How to Peak Twice in One Racing Season

How to Peak Twice in One Racing Season


Traditional peaking philosophy tells us that our true physical peak only comes once in a blue moon. That means arriving at a race in top mental and physical condition, with the ability to produce your best performance of the year. Peaking can be tricky, but with a combination of well-timed rest and a structured training plan, you can hit that physical peak more than once. Here’s how.

Hitting a Traditional Peak

A traditional peak consists of a few different components: base phase, build phase, peak phase, and taper. I’ll spare the intensive details of each phase in this article, but you can read more inThe Art of Peaking for a Cycling Eventby Mike Schultz, CSCS.

After 4-8 weeks of aerobic training (base phase) followed by 4-6 weeks of FTP-targeted training (build phase), you’re ready to peak. In this phase — usually lasting 3-4 weeks — you’ll begin focusing on intervals specific to your goal event. Peaking for a century, therefore, is very different than peaking for a time trial or a criterium.

The last and often trickiest part of a peak is the taper. While everyone is different, there is awell-supported taper protocol这适用于大多数骑自行车的人。从目标活动中大约7-10天,您应该:

  • 将培训量减少50-90%
  • Maintain training frequency at 80% or more
  • Maintain training intensity at 100%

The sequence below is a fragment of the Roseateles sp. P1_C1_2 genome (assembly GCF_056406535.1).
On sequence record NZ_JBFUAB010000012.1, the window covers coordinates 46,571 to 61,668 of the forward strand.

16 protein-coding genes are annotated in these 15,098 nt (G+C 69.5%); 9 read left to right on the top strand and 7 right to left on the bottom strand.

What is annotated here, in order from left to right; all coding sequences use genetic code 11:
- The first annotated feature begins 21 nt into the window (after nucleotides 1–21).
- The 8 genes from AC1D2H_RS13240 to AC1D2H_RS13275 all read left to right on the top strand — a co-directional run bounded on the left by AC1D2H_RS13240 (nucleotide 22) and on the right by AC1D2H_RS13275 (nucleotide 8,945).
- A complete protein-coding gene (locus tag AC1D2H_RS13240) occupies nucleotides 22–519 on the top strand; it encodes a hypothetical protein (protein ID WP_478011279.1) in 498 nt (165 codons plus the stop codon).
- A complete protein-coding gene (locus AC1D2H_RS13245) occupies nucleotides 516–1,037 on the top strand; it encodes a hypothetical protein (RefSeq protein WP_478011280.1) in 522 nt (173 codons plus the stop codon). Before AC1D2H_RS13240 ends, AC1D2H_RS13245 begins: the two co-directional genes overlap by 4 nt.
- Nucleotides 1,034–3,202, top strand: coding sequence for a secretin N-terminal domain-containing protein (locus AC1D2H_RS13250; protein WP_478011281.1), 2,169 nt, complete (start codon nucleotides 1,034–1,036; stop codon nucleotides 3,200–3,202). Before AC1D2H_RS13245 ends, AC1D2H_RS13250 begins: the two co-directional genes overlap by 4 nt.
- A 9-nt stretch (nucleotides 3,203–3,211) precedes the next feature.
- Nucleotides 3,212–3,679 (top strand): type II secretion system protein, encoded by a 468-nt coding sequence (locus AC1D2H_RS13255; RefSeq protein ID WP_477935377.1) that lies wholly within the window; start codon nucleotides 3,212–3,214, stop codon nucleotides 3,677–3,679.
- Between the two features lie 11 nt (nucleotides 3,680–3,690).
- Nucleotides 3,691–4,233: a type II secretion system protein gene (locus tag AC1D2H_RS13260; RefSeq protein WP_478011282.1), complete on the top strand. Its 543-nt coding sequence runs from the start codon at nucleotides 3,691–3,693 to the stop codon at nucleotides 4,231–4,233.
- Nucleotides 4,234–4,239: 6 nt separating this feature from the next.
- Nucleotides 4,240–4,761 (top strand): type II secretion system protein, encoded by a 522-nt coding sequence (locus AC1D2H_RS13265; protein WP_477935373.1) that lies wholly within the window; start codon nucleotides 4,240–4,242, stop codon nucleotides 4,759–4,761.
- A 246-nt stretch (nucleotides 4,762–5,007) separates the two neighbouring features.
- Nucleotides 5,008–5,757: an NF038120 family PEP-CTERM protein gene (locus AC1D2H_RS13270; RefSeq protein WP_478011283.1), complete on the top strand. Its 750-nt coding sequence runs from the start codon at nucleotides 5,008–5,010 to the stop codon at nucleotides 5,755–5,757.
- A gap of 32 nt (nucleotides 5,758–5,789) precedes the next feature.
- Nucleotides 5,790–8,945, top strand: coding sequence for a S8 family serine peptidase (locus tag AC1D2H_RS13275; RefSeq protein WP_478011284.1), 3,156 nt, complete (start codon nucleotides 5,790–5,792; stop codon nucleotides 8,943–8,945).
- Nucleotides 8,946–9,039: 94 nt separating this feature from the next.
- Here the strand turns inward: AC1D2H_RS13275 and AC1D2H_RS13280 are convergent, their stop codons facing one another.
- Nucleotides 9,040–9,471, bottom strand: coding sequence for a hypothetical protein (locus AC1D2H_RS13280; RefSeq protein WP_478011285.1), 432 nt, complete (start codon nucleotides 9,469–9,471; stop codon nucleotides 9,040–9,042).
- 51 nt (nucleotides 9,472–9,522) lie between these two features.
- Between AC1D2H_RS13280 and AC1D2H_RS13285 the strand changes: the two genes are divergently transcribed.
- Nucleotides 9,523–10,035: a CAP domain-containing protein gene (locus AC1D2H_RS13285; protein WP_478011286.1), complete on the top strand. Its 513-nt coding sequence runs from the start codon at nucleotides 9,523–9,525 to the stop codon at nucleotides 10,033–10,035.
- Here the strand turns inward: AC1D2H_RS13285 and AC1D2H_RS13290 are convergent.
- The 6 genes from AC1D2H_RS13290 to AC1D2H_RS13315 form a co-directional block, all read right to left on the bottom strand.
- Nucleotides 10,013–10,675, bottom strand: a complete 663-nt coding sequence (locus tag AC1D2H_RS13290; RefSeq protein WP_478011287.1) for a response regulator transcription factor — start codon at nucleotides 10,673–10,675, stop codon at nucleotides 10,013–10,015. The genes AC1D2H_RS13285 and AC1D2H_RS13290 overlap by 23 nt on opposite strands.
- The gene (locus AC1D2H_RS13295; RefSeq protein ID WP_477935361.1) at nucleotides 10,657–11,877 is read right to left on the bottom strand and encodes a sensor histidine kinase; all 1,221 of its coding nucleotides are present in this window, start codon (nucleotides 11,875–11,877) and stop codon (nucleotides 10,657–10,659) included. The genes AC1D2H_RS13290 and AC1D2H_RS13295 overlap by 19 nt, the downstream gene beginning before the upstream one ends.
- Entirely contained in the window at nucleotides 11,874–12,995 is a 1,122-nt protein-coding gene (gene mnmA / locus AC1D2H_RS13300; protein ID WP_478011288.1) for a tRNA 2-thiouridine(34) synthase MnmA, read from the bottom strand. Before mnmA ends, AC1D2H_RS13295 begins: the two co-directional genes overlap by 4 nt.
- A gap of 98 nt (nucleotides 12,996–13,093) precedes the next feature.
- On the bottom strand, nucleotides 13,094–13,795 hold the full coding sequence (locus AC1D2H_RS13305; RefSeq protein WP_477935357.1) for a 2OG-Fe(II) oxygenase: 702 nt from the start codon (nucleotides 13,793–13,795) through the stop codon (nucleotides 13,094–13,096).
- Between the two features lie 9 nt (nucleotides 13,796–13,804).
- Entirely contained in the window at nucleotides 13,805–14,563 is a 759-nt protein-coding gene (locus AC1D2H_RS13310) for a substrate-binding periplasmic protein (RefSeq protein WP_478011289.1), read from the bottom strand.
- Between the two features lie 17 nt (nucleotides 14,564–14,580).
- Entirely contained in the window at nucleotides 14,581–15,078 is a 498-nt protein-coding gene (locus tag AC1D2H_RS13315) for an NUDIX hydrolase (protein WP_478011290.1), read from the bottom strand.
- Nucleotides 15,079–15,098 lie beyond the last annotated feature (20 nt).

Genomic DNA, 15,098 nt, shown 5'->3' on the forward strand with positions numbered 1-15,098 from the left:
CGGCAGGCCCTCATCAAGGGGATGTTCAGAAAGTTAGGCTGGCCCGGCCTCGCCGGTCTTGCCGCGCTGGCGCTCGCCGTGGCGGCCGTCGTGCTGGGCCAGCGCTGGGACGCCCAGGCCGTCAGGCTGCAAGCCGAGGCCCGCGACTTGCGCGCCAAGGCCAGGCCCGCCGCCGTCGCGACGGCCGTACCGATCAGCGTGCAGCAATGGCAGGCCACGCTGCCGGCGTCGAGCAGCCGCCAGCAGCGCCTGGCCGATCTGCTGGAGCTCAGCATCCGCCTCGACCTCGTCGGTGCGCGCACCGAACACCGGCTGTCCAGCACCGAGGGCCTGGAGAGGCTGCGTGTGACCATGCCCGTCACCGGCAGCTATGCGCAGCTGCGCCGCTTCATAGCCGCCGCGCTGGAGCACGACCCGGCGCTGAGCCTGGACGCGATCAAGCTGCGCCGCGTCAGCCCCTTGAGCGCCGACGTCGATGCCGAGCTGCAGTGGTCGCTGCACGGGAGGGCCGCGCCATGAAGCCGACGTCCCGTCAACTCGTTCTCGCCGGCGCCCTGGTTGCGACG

You may feel over-rested during your taper, but that’s the feeling you want. After months of training, racing, and stress, a well-timed taper will put your body in peak performance condition for your goal event. This is especially true when successfully achieving a double peak.

Timing Your Second Peak


Once you have your calendar set, you can begin planning out your second peak. Let’s say your second A race is 12 weeks after your first A race. Here’s how you would structure your calendar:

  • Week 0: first A race
  • 第1-2周:休息(至少五天没有训练,然后进行低强度,非结构化的培训课程)
  • Weeks 3-4: base
  • Weeks 5-9: build
  • Weeks 9-11: peak (race-specific interval training)
  • 第11-12周:锥度
  • 12周:第二次比赛

Notice how short this base phase is. Following your first A race, you will have plenty of training and racing in your legs, so you’ll need very little base training at this point. Instead, weeks 3-4 are really designed to get you back into training before adding in high-intensity intervals.

Focus on Race-Specific Training

耐力训练在精神上可能会像身体上一样艰难,有时甚至更多。当您开始朝第二个峰值建立时,您希望尽可能减少这种精神压力。翻译:avoid junk milesby focusing on quality over quantity, and pay special attention to your race-specific intervals.

If you’re building up to the National Time Trial Championships in September, for example, there’s no need for you to be doing sprints or group rides in the lead-up to the event (unless you love these workouts and they keep you motivated). But if you’re a time-crunched cyclist four months into racing season, then stick to the intervals that count and nothing more. Overdoing it could lead to physical or mental burnout, with little time to recover before your second peak.

You can find a good example of race-specific training in my12WK计时赛竞赛准备计划,带峰值, in which I structure each week around a TT-specific interval session (or two) on the TT bike in preparation for the Nationals TT at the end of the block.

Don’t Overdo It

There are limits to everything we do, and peaking is no exception. It is impossible to peak more than two or three times in a season. If you’re peaking more often than that, you’re not actually “peaking,” you’re just getting fitter — which isn’t a bad thing!




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